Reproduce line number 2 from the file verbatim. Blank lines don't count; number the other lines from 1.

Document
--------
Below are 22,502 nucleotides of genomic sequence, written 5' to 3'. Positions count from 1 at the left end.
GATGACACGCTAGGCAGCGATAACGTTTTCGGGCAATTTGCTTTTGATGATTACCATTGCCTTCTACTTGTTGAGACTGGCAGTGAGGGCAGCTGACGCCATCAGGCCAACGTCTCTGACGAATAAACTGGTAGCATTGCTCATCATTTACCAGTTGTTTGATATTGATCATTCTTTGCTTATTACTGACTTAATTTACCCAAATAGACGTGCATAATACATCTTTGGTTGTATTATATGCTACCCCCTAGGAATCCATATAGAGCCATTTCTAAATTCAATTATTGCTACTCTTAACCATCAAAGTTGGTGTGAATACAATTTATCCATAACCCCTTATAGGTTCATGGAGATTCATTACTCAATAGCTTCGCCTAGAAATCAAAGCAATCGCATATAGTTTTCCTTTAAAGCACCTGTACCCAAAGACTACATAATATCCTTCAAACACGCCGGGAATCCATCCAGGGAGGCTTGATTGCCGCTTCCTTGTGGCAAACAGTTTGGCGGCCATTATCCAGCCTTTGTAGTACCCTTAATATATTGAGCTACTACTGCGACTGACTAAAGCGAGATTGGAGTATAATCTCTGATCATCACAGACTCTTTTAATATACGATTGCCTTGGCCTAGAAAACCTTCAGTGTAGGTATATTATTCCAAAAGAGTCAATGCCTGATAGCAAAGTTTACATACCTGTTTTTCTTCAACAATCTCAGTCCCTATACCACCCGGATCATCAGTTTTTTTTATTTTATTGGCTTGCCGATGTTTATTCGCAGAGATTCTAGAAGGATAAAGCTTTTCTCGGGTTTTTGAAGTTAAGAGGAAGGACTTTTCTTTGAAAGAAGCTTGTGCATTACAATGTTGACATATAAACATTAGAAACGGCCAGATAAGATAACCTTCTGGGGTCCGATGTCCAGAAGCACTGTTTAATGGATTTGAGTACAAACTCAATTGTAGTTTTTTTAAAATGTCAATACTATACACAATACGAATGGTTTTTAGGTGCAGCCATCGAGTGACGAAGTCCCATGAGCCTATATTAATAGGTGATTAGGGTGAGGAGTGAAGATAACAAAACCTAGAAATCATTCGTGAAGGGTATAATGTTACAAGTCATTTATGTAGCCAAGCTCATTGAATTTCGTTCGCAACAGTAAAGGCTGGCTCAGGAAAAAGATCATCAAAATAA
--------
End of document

GATGACACGCTAGGCAGCGATAACGTTTTCGGGCAATTTGCTTTTGATGATTACCATTGCCTTCTACTTGTTGAGACTGGCAGTGAGGGCAGCTGACGCCATCAGGCCAACGTCTCTGACGAATAAACTGGTAGCATTGCTCATCATTTACCAGTTGTTTGATATTGATCATTCTTTGCTTATTACTGACTTAATTTACCCAAATAGACGTGCATAATACATCTTTGGTTGTATTATATGCTACCCCCTAGGAATCCATATAGAGCCATTTCTAAATTCAATTATTGCTACTCTTAACCATCAAAGTTGGTGTGAATACAATTTATCCATAACCCCTTATAGGTTCATGGAGATTCATTACTCAATAGCTTCGCCTAGAAATCAAAGCAATCGCATATAGTTTTCCTTTAAAGCACCTGTACCCAAAGACTACATAATATCCTTCAAACACGCCGGGAATCCATCCAGGGAGGCTTGATTGCCGCTTCCTTGTGGCAAACAGTTTGGCGGCCATTATCCAGCCTTTGTAGTACCCTTAATATATTGAGCTACTACTGCGACTGACTAAAGCGAGATTGGAGTATAATCTCTGATCATCACAGACTCTTTTAATATACGATTGCCTTGGCCTAGAAAACCTTCAGTGTAGGTATATTATTCCAAAAGAGTCAATGCCTGATAGCAAAGTTTACATACCTGTTTTTCTTCAACAATCTCAGTCCCTATACCACCCGGATCATCAGTTTTTTTTATTTTATTGGCTTGCCGATGTTTATTCGCAGAGATTCTAGAAGGATAAAGCTTTTCTCGGGTTTTTGAAGTTAAGAGGAAGGACTTTTCTTTGAAAGAAGCTTGTGCATTACAATGTTGACATATAAACATTAGAAACGGCCAGATAAGATAACCTTCTGGGGTCCGATGTCCAGAAGCACTGTTTAATGGATTTGAGTACAAACTCAATTGTAGTTTTTTTAAAATGTCAATACTATACACAATACGAATGGTTTTTAGGTGCAGCCATCGAGTGACGAAGTCCCATGAGCCTATATTAATAGGTGATTAGGGTGAGGAGTGAAGATAACAAAACCTAGAAATCATTCGTGAAGGGTATAATGTTACAAGTCATTTATGTAGCCAAGCTCATTGAATTTCGTTCGCAACAGTAAAGGCTGGCTCAGGAAAAAGATCATCAAAATAA